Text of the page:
- Look at every line of dialogue. Many authors (even famous, published ones) struggle with dialogue formatting. The Chicago Manual of Style devotes an entire chapter to the topic and with good reason: misplaced quotation marks and unclear attributions can make a passage of dialogue unreadable. If you’re really flummoxed by dialogue, you should work with a professional copy editor. If you feel you have a good grasp of dialogue, you should still confirm the following:
- Double quotes and single quotes are used correctly (the rules differ between UK and American English).
- Quotation marks are placed correctly and are facing the right way (autocorrect settings in word-processing programs can introduce errors).
- All speakers are clearly identified, and blocking is correct (meaning you’ve placed paragraph breaks every time a new speaker talks).
- Dialogue tags are properly lowercased. Look specifically for instances in which autocorrect erroneously capitalized pronouns: Where are you going?” She asked. (“She” should be lowercase.)
- Nonspeaking dialogue tags are reformatted as action beats. Any action that is separate from the act of speaking cannot be used as a dialogue tag. So a character can whisper or shout a line, but they can’t smile a line. “Laughed” and “smiled” are the two most common nonspeaking tags.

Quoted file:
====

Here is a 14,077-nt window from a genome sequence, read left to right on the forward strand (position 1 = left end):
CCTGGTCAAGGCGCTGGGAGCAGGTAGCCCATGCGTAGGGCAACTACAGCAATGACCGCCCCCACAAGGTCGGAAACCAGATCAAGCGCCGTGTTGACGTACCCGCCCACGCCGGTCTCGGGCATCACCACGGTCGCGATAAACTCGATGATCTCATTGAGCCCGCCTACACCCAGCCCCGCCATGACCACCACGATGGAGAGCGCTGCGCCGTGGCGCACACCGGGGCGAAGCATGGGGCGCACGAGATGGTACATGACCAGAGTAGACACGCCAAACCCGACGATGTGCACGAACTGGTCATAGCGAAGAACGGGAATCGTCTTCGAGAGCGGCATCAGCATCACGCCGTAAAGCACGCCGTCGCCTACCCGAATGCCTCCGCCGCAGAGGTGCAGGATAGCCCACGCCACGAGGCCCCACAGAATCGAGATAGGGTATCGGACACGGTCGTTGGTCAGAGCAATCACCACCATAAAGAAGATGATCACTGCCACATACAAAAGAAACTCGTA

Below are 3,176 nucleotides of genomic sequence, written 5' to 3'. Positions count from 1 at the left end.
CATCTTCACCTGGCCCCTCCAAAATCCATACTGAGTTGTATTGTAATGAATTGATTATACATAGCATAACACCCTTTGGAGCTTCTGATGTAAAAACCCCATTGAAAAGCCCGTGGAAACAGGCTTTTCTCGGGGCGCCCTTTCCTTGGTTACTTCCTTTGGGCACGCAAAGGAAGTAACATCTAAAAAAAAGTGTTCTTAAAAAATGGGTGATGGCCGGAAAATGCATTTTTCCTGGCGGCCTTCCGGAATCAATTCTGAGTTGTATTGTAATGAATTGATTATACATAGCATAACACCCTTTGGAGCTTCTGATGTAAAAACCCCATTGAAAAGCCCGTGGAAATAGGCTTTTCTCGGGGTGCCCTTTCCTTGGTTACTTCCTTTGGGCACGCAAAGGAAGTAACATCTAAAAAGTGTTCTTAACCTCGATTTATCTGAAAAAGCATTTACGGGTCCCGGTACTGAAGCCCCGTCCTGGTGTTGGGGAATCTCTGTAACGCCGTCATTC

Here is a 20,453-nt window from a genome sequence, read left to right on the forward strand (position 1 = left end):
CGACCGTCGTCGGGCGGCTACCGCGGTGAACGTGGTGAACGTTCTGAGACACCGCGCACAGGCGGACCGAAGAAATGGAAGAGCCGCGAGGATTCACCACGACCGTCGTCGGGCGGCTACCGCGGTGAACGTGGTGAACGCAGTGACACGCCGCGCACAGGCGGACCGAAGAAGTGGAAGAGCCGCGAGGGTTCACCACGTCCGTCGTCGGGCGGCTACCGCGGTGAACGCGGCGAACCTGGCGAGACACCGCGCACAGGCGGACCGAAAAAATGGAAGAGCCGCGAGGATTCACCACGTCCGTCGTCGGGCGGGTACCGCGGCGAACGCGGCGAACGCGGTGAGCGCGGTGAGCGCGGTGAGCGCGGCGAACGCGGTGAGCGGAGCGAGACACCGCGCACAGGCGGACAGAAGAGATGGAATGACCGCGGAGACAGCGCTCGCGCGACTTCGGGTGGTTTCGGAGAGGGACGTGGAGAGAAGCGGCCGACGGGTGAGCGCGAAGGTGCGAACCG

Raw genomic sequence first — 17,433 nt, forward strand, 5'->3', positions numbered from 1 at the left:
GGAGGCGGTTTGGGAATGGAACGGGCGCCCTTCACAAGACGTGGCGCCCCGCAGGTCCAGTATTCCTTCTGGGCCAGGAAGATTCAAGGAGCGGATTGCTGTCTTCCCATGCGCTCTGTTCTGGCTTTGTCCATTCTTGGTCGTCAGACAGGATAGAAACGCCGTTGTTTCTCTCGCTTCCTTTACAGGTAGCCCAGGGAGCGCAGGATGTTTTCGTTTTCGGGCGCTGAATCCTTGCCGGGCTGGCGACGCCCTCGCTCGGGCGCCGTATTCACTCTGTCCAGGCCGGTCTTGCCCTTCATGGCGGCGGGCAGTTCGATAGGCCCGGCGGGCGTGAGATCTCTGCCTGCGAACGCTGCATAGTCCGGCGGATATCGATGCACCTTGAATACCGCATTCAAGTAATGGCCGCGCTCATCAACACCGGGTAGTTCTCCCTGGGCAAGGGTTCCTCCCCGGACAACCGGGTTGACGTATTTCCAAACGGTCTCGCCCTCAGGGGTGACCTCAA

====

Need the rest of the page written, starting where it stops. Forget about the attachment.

Whether you’re creating an e-book or paperback, you’ll suffer fewer formatting woes if you follow these industry standards while preparing the manuscript for publication.
- Use hard returns for paragraph breaks. Tabs and spaces won’t translate consistently, especially in e-book conversion.
- But don’t use hard returns at the end of every line. Word, Pages, and similar programs automatically flow text, so you don’t need to “break” every line like you would with a typewriter. Doing so will actually cause major conversion issues, with lines breaking in odd places.
- Use page breaks to separate chapters. Using hard returns, tabs, or spaces to create chapter breaks will create inconsistencies and run-on chapters. It’s generally easier to set page breaks in word-processing programs than in e-book conversion or design programs.
- Replace double spaces with single ones. The habit of using double spaces between sentences fell out of fashion long ago. The industry standard is to use single spaces.
- Make sure fonts and line spacing are consistent. Use the select-all function and set the entire manuscript in the same font (Times 12 pt is a neutral choice). Set the line-spacing at 1.5 or 2.0. Don’t use hard returns to “fix” single spacing into double spacing.
- Clean up extra spaces around punctuation. There should be no spaces around hyphens, en dashes (–), and em dashes (—). Use the search function to find extra spaces lurking between punctuation and closing quotation marks.
- Make sure all chapter titles and subheads are styled consistently. Use preset document styles to make this easier. Try to limit your design to two or three heading levels.
- Cross-check chapter titles against your table of contents. Check that chapter numbers are sequential.
- Double-check endnote/footnote placement. Notations can shift or get deleted as you make revisions and move text around. Make sure the numbers are close to the text you wish to notate; Chicago advises placing them at the end of sentence or the end of a clause.